Although deer are the only thing I hunt any more (mostly in my backyard), I made it a point to learn how to hunt and process the local game animals and game birds. It's not pleasant, but it's all part of respecting what you kill. Knowing how to process a squirrel or rabbit and cook it in the woods could be a life saver. Those are lessons that most city folk don't get. I moved here from Milwaukee and it took a couple of tries and a good, knowledgeable hunting partner to do it right. I'm glad I could pass this on to my now adult son and daughter. My daughter doesn't choose to hunt, but if push came to shove, I'm sure she could remember how to process a deer.
     So, it is good to hear from another "Cheesehead" Prepper. I've been thinking about attending one of those "Meet-ups" in Madison. I have one very good friend who is also into the survival lifestyle. I should add that we aren't "self sufficient". I do a big garden, can the usual stuff, have supplies and equipment for various scenarios, etc. We can heat with wood. It's more of a hobby really, but whatever gets the job done and lets me sleep better at night. I don't belong to a "Militia", worry about black helicopters or aliens, I'm not concerned about the "Zombie Apocalypse" or our government sending us to FEMA camps. I'm pretty sure that global thermonuclear war is not survivable nor is a collision with a seven mile diameter asteroid. So what do I prepare for?
     I see our economy on shaky ground. Speaking of which, I'm concerned about natural disasters such as earthquakes, hurricanes, floods and things that could disrupt that shaky economy (not just here, but around the world). I'm a climate change believer and if we don't act soon, our outlook for the future is ****ed. Although there isn't much we can do about it, most of the world's leaders seem to be a little "off center" if not completely nuts. If crazy actions cause disruptions, I hope to have the supplies and skills to make it to the "other side". My biggest worry is the millions of people who couldn't care for themselves without all the systems operating normally. I don't want them at my front door when the semis stop delivering to the grocery stores.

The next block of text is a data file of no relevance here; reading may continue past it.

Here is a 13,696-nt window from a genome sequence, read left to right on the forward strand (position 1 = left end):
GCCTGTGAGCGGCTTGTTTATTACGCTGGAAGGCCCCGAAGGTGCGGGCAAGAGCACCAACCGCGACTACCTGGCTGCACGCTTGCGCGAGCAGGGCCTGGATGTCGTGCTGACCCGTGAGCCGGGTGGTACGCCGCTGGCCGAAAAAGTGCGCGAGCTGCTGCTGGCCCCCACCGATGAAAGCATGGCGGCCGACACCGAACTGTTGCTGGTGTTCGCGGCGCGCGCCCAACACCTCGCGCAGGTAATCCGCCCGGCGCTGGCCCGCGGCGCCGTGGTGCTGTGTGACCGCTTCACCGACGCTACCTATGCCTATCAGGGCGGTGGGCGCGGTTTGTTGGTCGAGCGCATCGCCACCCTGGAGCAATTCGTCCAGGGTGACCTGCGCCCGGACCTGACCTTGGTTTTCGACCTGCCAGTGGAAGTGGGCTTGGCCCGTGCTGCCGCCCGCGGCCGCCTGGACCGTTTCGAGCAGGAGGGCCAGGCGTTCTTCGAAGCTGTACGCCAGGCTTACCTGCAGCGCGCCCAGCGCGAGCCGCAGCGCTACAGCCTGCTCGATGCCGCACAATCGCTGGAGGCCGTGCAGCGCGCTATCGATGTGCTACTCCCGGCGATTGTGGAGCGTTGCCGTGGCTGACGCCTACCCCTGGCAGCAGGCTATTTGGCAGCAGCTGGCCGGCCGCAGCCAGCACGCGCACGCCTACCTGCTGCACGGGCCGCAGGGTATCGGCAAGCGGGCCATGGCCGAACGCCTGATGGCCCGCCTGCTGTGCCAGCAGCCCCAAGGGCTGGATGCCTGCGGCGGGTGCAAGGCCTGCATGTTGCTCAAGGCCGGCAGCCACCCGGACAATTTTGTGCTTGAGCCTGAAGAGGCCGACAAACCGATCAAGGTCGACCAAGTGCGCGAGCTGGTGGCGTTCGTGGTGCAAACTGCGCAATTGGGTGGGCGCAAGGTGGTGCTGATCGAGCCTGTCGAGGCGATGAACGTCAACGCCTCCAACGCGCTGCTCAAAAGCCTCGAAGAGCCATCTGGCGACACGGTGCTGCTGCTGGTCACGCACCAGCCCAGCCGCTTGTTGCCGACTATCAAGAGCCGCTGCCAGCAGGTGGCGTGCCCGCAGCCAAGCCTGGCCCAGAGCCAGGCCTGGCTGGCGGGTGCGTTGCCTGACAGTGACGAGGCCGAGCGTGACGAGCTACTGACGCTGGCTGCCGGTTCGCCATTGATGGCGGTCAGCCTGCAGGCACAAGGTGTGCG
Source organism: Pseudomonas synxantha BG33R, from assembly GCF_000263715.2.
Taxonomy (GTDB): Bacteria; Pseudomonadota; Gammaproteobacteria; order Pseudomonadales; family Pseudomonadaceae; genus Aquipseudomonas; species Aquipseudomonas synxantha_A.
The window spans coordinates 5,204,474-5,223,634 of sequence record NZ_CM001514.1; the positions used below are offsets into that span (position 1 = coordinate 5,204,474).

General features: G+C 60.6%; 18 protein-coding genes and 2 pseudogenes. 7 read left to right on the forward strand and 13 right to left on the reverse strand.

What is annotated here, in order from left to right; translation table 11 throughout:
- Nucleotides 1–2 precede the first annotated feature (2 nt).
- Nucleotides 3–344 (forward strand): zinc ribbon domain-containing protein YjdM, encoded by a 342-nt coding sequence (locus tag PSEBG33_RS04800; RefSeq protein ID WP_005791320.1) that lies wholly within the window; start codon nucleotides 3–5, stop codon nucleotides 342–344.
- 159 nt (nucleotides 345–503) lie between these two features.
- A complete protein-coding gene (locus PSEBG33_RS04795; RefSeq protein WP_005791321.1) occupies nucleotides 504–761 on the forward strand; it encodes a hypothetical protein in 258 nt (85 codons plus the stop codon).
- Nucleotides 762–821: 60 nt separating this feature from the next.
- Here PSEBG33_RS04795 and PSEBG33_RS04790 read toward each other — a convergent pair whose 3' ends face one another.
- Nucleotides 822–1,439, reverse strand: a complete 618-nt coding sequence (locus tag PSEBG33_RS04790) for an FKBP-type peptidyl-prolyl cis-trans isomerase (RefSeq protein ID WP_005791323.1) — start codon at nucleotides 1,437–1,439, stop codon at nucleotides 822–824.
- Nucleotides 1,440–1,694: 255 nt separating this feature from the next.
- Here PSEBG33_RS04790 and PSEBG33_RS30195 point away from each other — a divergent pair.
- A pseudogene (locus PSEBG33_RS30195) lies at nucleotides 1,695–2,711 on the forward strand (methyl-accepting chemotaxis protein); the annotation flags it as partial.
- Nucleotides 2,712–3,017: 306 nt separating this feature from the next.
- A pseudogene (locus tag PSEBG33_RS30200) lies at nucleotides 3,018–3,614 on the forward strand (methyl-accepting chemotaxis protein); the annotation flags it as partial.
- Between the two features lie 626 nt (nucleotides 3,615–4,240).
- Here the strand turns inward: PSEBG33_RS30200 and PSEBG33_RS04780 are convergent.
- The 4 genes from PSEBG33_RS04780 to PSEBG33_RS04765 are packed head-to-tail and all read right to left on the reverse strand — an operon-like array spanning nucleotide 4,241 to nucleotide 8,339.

Hey, sorry to go so far off topic. I wish there was an organized survival network in WI. that we could trust and use as a means to meet others of a like mind, with a degree of OpSec. Well, take care. Nice talking to you. Good luck this Fall.

nelson96:
I've hunted deer just a bit  ;)
My state is made-up primarily of Blacktail Deer (west side) and Mule Deer (east side) and numbers a far less than those of other states.  There's a big difference between the two species in terms of size and a considerable amount of difference in how you hunt them given the extreme differences in terrain, vegetation and climate from one side of the state to the other.  I've lived on the west side of the state my entire life, but have preferred hunting the east side for deer and elk for the last 20+ years. 

Each hunting age person in Oregon can harvest just one deer on a general season hunt (west side only) and can apply for up to two total hunts (general, 100 series, and 600 series) with no guarantee of year-after-year success in obtaining a tag on most controlled hunts.  We can also purchase auction and raffle hunts, obtain landowner preference tags for compensation of lost resources (numbers based on acreage), apply for emergency hunts, a leftover tags.....  In reality, most people get one deer tag each year, which includes every member of the family.  My family usually bags two deer per year.